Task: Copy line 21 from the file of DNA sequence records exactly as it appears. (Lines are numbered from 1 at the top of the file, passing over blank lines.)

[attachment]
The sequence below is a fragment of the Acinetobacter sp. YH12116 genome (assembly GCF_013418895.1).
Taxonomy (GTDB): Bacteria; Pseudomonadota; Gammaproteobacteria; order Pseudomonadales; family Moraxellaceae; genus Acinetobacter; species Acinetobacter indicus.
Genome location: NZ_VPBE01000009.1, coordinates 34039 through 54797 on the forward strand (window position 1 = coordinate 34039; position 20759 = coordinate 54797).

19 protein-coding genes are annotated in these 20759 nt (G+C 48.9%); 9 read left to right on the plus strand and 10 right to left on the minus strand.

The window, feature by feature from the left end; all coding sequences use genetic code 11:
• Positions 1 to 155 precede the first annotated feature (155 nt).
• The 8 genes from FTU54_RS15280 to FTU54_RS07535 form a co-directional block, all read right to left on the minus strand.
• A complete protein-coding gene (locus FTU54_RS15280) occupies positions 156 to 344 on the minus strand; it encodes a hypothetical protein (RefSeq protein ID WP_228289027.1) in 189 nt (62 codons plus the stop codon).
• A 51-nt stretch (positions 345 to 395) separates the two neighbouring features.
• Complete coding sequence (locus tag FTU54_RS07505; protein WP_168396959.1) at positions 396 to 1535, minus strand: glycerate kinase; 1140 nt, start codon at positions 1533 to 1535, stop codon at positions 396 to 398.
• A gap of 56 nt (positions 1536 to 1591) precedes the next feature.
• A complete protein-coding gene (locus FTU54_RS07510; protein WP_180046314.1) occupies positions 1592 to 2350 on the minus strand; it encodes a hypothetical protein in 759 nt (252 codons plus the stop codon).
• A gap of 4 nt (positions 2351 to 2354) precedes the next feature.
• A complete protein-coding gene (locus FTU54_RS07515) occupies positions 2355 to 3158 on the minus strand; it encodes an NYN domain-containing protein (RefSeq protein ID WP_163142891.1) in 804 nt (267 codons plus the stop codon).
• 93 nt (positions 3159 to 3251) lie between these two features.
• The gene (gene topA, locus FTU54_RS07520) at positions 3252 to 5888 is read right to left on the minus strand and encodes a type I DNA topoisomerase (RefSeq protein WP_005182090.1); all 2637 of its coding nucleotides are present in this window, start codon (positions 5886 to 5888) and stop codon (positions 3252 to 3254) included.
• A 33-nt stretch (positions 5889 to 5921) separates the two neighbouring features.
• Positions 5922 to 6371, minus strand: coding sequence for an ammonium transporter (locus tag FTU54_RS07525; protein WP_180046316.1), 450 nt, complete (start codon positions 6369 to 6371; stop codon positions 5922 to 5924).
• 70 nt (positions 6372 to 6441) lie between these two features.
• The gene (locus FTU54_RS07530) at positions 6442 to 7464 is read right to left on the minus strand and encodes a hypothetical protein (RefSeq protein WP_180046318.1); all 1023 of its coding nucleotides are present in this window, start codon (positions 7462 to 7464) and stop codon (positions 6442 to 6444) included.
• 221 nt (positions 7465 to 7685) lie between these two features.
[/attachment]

• 221 nt (positions 7465 to 7685) lie between these two features.